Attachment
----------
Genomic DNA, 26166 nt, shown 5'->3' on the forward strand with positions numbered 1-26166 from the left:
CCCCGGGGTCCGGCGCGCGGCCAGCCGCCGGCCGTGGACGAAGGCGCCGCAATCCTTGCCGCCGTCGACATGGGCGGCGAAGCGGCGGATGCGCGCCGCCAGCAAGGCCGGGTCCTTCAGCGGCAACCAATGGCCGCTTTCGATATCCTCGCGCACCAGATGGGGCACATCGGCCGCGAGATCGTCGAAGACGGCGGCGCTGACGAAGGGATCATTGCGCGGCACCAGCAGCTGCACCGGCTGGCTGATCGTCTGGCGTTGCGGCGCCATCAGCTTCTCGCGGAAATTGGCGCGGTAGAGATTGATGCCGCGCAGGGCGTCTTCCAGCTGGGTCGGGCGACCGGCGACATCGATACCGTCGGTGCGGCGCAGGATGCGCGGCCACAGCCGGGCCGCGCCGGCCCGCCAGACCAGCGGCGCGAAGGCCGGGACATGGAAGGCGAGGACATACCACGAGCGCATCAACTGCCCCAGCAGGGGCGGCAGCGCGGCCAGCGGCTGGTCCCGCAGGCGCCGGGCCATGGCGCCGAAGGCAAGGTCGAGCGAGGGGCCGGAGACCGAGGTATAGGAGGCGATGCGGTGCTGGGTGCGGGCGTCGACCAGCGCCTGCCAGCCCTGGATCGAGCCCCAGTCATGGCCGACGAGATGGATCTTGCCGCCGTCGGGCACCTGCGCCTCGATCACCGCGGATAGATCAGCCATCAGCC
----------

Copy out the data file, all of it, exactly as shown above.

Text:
Genomic DNA, 26166 nt, shown 5'->3' on the forward strand with positions numbered 1-26166 from the left:
CCCCGGGGTCCGGCGCGCGGCCAGCCGCCGGCCGTGGACGAAGGCGCCGCAATCCTTGCCGCCGTCGACATGGGCGGCGAAGCGGCGGATGCGCGCCGCCAGCAAGGCCGGGTCCTTCAGCGGCAACCAATGGCCGCTTTCGATATCCTCGCGCACCAGATGGGGCACATCGGCCGCGAGATCGTCGAAGACGGCGGCGCTGACGAAGGGATCATTGCGCGGCACCAGCAGCTGCACCGGCTGGCTGATCGTCTGGCGTTGCGGCGCCATCAGCTTCTCGCGGAAATTGGCGCGGTAGAGATTGATGCCGCGCAGGGCGTCTTCCAGCTGGGTCGGGCGACCGGCGACATCGATACCGTCGGTGCGGCGCAGGATGCGCGGCCACAGCCGGGCCGCGCCGGCCCGCCAGACCAGCGGCGCGAAGGCCGGGACATGGAAGGCGAGGACATACCACGAGCGCATCAACTGCCCCAGCAGGGGCGGCAGCGCGGCCAGCGGCTGGTCCCGCAGGCGCCGGGCCATGGCGCCGAAGGCAAGGTCGAGCGAGGGGCCGGAGACCGAGGTATAGGAGGCGATGCGGTGCTGGGTGCGGGCGTCGACCAGCGCCTGCCAGCCCTGGATCGAGCCCCAGTCATGGCCGACGAGATGGATCTTGCCGCCGTCGGGCACCTGCGCCTCGATCACCGCGGATAGATCAGCCATCAGCC